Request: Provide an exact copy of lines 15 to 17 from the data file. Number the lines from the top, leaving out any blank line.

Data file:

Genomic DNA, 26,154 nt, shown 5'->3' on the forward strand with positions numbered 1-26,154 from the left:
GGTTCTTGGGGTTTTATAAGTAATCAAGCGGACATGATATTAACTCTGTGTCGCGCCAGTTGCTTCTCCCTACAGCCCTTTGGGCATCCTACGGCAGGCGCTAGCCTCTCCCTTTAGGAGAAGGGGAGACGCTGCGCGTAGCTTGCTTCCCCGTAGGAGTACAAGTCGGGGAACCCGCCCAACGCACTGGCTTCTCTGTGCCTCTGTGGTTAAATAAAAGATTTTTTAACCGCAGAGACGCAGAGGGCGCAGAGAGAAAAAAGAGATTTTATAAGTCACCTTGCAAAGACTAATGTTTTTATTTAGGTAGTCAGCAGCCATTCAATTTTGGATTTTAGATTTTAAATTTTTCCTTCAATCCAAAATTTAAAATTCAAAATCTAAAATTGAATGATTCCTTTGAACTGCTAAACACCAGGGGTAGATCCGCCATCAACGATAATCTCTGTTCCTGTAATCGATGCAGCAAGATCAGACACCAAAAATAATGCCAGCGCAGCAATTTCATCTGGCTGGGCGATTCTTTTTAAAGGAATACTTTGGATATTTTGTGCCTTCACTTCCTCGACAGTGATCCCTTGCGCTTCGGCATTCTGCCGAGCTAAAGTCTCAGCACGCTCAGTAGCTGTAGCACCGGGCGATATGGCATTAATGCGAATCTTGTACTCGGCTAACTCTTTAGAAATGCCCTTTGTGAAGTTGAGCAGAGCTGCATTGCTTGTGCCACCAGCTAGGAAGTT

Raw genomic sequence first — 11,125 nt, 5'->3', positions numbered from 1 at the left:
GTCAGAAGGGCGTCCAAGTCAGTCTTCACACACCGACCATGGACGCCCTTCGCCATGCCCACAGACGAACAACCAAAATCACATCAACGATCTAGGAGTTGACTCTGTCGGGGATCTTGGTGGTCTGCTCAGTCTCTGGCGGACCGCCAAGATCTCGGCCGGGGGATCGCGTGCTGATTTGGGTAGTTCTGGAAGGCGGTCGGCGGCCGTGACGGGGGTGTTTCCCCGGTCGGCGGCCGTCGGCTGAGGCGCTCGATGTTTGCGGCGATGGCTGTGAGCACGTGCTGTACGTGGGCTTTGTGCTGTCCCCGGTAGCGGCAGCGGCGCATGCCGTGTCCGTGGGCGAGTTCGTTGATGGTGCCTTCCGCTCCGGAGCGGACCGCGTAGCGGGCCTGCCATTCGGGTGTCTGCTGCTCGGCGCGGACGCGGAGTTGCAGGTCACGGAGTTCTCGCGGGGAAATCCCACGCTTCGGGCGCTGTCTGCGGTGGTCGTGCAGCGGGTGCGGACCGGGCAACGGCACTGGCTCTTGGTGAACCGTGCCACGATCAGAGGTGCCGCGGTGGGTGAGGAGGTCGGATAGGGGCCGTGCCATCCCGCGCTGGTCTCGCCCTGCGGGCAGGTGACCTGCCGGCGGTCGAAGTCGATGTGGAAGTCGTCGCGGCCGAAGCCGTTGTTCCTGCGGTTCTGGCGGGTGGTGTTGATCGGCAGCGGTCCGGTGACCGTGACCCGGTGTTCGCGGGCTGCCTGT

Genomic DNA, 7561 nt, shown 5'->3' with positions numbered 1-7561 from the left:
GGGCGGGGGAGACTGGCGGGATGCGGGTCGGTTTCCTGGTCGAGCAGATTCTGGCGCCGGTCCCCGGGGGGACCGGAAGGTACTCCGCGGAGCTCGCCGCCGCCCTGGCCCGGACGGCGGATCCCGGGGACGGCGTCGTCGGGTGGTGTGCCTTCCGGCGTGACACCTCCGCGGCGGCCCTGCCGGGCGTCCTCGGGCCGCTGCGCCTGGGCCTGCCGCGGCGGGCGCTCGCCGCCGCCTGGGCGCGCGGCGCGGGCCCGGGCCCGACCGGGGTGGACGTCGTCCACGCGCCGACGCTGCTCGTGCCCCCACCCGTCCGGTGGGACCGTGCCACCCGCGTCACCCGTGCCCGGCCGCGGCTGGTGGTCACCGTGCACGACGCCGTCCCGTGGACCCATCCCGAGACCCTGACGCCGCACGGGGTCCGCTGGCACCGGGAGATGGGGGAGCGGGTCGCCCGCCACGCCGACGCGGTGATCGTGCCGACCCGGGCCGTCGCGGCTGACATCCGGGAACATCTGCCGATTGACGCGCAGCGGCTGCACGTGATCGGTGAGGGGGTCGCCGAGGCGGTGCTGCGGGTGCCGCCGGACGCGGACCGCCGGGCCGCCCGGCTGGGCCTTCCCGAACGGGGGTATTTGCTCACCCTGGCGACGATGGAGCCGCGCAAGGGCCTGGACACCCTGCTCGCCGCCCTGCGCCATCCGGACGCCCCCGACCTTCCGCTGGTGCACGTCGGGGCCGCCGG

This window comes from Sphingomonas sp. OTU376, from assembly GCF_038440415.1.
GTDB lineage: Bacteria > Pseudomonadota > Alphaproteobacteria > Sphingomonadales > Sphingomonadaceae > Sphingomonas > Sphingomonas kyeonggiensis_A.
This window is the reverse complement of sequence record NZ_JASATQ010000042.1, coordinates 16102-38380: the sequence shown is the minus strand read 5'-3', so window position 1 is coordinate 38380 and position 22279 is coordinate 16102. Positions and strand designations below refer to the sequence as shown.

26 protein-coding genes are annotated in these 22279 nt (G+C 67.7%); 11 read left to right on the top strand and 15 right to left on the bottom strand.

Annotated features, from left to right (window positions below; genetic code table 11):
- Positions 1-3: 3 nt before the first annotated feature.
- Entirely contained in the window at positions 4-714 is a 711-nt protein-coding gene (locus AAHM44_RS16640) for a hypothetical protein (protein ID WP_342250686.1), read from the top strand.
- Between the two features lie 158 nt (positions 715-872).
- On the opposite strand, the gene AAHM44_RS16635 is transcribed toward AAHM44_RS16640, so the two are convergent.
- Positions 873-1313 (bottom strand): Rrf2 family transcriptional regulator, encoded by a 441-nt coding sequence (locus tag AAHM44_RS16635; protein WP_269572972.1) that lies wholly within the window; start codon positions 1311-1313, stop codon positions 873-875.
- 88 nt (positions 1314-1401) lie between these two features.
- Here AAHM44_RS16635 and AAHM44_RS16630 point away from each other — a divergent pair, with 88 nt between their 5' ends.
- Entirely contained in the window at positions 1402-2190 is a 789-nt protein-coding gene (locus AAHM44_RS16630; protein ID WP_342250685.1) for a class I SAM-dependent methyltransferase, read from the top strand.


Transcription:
- On the opposite strand, the gene AAHM44_RS16635 is transcribed toward AAHM44_RS16640, so the two are convergent.
- Positions 873-1313 (bottom strand): Rrf2 family transcriptional regulator, encoded by a 441-nt coding sequence (locus tag AAHM44_RS16635; protein WP_269572972.1) that lies wholly within the window; start codon positions 1311-1313, stop codon positions 873-875.
- 88 nt (positions 1314-1401) lie between these two features.